Liars want you to believe they tell the truth. Synergology focuses on signs of vigilance and control instead of looking for the identification of emotions. Why? Common sense suggests that a lying person is not at ease. But a liar knows that if he looks uncomfortable he will be taken for a liar. Better is to look confident! The same for the eyes: a liar will look more in the eyes of his interlocutor to prove he tells the truth! (Kassin and Fong, 1999)
A liar will prevent, or slow down his actions: no area of the brain is directly involved in the production of emotions. In order to mislead his questioner a liar uses brain areas involved in the control of words, gestures and the control of attention. Observed on MRI are the anterior cingulate cortex, the superior frontal gyrus, left premotor cortex and parietal areas of the cortex that are active in the production of lies. (Langleben et al, 2002)
The liar must always compare his lies with the truth to construct a plausible discourse. And as he must handle many thoughts at the same time his body stiffens, spite of himself. It is also impossible to relax completely because the areas responsible for monitoring and control of speech gestures are directly related and connected to each other. Control over the body can be spotted on ex: the key areas of hands and eyes. They become very visible when the person stops to lie and relaxes (Leal and Vrij, 2008).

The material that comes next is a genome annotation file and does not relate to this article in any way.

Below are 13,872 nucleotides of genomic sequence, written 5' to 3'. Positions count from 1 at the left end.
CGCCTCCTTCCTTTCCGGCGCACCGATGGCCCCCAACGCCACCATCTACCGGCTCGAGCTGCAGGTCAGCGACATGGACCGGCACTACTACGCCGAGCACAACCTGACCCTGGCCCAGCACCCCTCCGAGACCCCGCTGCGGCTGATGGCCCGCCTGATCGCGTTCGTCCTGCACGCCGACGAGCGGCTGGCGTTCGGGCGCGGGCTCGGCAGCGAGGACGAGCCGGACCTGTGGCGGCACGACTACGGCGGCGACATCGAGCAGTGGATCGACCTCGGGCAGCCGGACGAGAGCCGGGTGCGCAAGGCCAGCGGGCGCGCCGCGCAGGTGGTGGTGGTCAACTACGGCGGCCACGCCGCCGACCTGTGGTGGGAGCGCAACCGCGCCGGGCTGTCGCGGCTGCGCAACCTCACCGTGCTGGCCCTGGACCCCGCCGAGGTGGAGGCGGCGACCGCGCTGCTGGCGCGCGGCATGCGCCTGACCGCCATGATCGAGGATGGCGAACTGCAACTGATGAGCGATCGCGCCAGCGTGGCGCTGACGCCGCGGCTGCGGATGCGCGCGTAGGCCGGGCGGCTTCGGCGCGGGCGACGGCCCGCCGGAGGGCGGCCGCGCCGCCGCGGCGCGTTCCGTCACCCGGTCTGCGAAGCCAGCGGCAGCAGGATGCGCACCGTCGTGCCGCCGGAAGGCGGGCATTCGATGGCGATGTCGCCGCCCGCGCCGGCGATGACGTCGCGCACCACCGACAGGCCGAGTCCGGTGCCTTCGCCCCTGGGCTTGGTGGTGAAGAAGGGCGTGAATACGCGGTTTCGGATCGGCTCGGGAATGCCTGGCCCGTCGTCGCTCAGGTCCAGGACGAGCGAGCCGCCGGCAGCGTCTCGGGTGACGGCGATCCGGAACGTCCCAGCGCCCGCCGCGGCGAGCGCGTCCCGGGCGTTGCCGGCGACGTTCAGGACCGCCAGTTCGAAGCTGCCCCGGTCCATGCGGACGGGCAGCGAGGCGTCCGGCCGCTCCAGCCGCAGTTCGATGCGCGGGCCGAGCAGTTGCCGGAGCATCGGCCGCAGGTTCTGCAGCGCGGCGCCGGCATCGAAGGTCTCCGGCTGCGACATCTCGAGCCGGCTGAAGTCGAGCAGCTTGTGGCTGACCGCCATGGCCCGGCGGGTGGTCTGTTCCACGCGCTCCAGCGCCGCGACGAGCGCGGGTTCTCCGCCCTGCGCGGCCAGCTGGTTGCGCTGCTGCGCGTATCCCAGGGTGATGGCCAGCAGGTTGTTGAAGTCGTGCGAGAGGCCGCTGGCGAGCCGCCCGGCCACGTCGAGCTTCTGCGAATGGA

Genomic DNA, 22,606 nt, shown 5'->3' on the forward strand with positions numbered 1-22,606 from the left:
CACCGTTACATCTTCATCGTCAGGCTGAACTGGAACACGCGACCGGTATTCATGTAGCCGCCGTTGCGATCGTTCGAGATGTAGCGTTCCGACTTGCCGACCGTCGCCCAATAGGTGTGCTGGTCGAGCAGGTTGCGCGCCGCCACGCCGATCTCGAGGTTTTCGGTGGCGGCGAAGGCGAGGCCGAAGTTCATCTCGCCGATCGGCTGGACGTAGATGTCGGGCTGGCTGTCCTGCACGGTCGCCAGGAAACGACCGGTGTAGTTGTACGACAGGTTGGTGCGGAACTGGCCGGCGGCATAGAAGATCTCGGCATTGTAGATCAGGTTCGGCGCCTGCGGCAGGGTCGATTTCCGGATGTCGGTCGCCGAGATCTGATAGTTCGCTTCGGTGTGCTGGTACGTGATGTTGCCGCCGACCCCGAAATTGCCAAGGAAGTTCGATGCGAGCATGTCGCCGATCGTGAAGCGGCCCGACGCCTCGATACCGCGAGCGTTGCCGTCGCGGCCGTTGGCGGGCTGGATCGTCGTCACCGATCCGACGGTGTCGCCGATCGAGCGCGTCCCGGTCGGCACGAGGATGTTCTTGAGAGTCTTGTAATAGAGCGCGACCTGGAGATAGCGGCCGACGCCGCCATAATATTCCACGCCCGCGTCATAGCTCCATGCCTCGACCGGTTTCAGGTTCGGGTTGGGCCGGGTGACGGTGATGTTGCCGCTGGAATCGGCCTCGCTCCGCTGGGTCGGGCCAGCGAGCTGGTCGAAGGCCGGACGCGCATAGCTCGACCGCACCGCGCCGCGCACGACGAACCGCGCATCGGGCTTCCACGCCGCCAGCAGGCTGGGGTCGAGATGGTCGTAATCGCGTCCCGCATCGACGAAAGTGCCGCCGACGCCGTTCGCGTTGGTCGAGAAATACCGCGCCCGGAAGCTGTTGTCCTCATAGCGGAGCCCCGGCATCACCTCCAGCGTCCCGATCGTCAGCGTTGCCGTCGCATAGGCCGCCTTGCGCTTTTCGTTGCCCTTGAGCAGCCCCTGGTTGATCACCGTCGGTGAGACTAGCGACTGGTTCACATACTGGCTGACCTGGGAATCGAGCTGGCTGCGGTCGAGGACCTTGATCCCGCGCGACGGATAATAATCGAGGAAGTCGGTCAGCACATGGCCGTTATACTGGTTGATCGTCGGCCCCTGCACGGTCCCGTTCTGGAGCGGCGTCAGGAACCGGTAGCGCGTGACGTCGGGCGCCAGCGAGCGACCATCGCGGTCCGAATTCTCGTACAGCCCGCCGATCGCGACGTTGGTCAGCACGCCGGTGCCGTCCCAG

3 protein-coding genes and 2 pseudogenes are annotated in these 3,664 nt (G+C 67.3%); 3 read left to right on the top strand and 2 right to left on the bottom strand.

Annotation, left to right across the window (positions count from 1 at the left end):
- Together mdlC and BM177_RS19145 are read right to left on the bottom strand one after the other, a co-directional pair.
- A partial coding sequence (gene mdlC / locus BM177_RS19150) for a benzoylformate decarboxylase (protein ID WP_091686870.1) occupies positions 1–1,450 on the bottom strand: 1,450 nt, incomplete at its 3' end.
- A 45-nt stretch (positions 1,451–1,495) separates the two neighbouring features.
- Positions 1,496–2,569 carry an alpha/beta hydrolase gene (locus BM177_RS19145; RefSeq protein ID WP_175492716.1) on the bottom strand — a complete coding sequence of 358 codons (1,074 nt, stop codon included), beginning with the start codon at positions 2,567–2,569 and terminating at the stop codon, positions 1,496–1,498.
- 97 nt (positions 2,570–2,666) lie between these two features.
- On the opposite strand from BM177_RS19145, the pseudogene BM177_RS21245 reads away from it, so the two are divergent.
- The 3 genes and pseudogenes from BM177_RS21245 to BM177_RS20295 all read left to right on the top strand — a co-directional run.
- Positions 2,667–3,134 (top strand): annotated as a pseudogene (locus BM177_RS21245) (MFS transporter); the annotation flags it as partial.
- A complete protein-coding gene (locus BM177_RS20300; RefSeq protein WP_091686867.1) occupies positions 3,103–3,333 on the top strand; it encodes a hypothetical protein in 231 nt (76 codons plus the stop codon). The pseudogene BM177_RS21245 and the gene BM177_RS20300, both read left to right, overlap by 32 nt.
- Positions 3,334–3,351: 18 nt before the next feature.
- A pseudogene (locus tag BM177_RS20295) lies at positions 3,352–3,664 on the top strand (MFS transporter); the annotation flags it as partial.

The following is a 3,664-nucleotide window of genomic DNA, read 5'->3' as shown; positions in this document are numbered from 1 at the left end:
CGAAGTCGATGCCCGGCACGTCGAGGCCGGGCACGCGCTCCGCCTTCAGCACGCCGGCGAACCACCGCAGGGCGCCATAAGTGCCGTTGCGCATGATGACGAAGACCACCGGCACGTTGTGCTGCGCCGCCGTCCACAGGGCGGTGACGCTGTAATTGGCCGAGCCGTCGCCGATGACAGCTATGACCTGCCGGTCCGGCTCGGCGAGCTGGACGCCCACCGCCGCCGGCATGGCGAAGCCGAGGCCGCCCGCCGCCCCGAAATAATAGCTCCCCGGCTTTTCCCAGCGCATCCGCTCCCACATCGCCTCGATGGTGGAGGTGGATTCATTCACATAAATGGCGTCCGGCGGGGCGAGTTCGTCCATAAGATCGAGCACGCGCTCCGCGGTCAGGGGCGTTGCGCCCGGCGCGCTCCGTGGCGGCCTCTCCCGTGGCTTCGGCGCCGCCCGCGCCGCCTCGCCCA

Decoding a lie observing movements of the body is promising! The body did not learn to lie: we observe authenticity or controlled behavior and recognize a lie or verify when a person is telling the truth… If the existence of a lie can not be argued by the evidence of body language in court of justice, good observation and accurate questioning is the guide to further paths. Non verbal clusters indeed helps the questioner to bring the respondent on the road of concrete elements at moments of well observed blockage or control.
Synergology® is a method to analyze body language – created by P.Turchet.
Extract /source: Philippe Turchet’s Blog